The earthquake tsunami impact and global markets

In the wake of the Japanese earthquake and tsunami Business RT spoke with Uralsib Chief Strategist, Chris Weafer, about the possible implications for the global economy.

RT:How much of an economic setback will this be for Japan?

CW: “For Japan its obviously going to be a very severe shock.  You can see from the pictures that there is obviously going to be a lot of damage and disruption, particularly the warnings of power shortages.  That could obviously extend the consequences across the broader part of the country and that is where the real effect will be.  So its still very early and nobody, frankly, has any great idea to the extent of the damage or how long last it will be, or even the cost of rebuilding.  So you can see that in the stock market behaviour this morning.  People are just holding fire, waiting to see what happens next, particularly waiting to see if there is any follow up or any further events or any deterioration of the nuclear plants.  But short term, we are going to see a big slow down, that’s inevitable, and then it’s a question of how quickly the country can start rebuilding and that, in terms of sequence, short term reaction will be very negative.  Rebuilding on such a massive scale of course, can actually then lead to a very strong boom afterward.  So we wait and see what the consequences are.”

RT:Japans is the worlds 3rd largest economy.  What are the potential repercussions, especially for Russia?

CW: Well again, there obviously will be consequences; it is the world third largest economy.  What actions the government in Japan takes to rebuild the economy will have broader implications.  For example if the country pumps in a lot of cash into the economy – today they pumped in $183 billion – so if they follow that up with some of the considerable financial reserves they have, then we could see a much weaker Yen, as they try to develop exports, that could then have consequences for other economies which are also trying to compete in world trade.  Obviously rebuilding on such a massive scale can have positive benefits for a country like Russia, which is the world biggest supplier of materials.  So there will be consequences, its just hard to define what they are going to be right now.  Initially the impact is potentially negative, and we will have to watch the indicators over the next couple of months, and over the longer term we can be more positive as they rebuild.”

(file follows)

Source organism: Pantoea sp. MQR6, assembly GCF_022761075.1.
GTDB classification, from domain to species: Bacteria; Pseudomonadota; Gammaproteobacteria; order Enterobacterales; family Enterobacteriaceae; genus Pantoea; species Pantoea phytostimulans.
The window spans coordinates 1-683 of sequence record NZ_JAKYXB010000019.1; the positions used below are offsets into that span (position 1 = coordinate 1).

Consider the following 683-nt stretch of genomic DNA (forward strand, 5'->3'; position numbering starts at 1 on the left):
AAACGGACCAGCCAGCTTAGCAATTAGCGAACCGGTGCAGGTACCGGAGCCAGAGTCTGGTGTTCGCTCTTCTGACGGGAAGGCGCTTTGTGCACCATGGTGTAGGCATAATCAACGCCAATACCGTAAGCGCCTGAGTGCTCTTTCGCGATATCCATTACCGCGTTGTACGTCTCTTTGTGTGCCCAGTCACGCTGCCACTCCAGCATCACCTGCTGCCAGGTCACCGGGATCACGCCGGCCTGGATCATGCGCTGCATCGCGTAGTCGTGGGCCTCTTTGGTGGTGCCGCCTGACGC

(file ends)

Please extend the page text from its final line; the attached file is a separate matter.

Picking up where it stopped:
RT:You referred to $183 billion to keep the financial system liquid – will that be enough?

CW: We assume this is just the first reaction today to make a strong statement from the Bank of Japan that they are willing to support the economy.  Japan has the world’s second largest financial reserves – they are going to have to pump in considerable more money – whether it is tax breaks, grants, or direct funding, whatever way they eventually do it, there will be a lot more money pumped into the Japanese economy.  There should be enough money to rebuild.  It will obviously lead to a weaker Yen as the extra cash comes into the system.”

RT: Japan is a major oil importer, and oil has been very volatile of late. Do you believe we could see a significant oil price drop?

CW:  Well if it wasn’t for the fact that we are also looking at Libya right now I would say we would have seen a much bigger price fall in the price of oil, because Japan is a significant importer.  Clearly they are going to import less over the next couple of months before we get back to something like normality later on, but the main driver of the oil market right now is still the Middle East, and the threat of supply disruption. Particularly I think what helped the price from falling last Friday and over the weekend is this news of unrest spreading to Saudi Arabia’s eastern province.  It’s a big oil producing region.  So the threat of disruption in the Middle East is still the dominant factor and that’s helped avoid a bigger price fall in the oil price right now.”